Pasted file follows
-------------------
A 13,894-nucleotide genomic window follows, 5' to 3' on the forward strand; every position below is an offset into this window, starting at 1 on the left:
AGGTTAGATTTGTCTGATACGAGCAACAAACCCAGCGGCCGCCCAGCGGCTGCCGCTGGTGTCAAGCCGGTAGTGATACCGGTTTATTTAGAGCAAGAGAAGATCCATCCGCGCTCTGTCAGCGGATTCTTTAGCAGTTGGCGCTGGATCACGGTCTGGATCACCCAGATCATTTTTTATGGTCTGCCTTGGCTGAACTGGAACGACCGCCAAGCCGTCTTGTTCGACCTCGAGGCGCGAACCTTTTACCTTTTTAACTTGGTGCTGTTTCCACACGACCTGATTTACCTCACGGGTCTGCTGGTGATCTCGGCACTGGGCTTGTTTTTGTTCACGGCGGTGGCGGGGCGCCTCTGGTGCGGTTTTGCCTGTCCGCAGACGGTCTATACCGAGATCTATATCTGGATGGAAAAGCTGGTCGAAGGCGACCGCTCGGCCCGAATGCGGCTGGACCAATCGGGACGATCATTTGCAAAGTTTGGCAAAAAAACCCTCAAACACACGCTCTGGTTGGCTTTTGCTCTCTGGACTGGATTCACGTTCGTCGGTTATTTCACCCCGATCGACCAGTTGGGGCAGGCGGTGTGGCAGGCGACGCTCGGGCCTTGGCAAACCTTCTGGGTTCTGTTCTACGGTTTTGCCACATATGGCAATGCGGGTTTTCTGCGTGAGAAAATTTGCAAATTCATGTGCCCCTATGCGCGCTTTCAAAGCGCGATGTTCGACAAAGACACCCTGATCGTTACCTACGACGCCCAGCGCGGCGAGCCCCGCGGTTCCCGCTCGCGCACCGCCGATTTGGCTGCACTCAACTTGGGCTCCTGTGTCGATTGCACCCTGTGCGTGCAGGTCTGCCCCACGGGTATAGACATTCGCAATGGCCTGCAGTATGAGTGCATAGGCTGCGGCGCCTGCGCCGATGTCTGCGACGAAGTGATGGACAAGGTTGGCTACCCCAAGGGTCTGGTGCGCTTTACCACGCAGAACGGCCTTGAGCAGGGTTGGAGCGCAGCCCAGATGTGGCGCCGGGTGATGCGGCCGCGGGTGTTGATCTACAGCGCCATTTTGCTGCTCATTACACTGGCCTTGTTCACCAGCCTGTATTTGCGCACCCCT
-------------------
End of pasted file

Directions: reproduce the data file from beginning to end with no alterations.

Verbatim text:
A 13,894-nucleotide genomic window follows, 5' to 3' on the forward strand; every position below is an offset into this window, starting at 1 on the left:
AGGTTAGATTTGTCTGATACGAGCAACAAACCCAGCGGCCGCCCAGCGGCTGCCGCTGGTGTCAAGCCGGTAGTGATACCGGTTTATTTAGAGCAAGAGAAGATCCATCCGCGCTCTGTCAGCGGATTCTTTAGCAGTTGGCGCTGGATCACGGTCTGGATCACCCAGATCATTTTTTATGGTCTGCCTTGGCTGAACTGGAACGACCGCCAAGCCGTCTTGTTCGACCTCGAGGCGCGAACCTTTTACCTTTTTAACTTGGTGCTGTTTCCACACGACCTGATTTACCTCACGGGTCTGCTGGTGATCTCGGCACTGGGCTTGTTTTTGTTCACGGCGGTGGCGGGGCGCCTCTGGTGCGGTTTTGCCTGTCCGCAGACGGTCTATACCGAGATCTATATCTGGATGGAAAAGCTGGTCGAAGGCGACCGCTCGGCCCGAATGCGGCTGGACCAATCGGGACGATCATTTGCAAAGTTTGGCAAAAAAACCCTCAAACACACGCTCTGGTTGGCTTTTGCTCTCTGGACTGGATTCACGTTCGTCGGTTATTTCACCCCGATCGACCAGTTGGGGCAGGCGGTGTGGCAGGCGACGCTCGGGCCTTGGCAAACCTTCTGGGTTCTGTTCTACGGTTTTGCCACATATGGCAATGCGGGTTTTCTGCGTGAGAAAATTTGCAAATTCATGTGCCCCTATGCGCGCTTTCAAAGCGCGATGTTCGACAAAGACACCCTGATCGTTACCTACGACGCCCAGCGCGGCGAGCCCCGCGGTTCCCGCTCGCGCACCGCCGATTTGGCTGCACTCAACTTGGGCTCCTGTGTCGATTGCACCCTGTGCGTGCAGGTCTGCCCCACGGGTATAGACATTCGCAATGGCCTGCAGTATGAGTGCATAGGCTGCGGCGCCTGCGCCGATGTCTGCGACGAAGTGATGGACAAGGTTGGCTACCCCAAGGGTCTGGTGCGCTTTACCACGCAGAACGGCCTTGAGCAGGGTTGGAGCGCAGCCCAGATGTGGCGCCGGGTGATGCGGCCGCGGGTGTTGATCTACAGCGCCATTTTGCTGCTCATTACACTGGCCTTGTTCACCAGCCTGTATTTGCGCACCCCT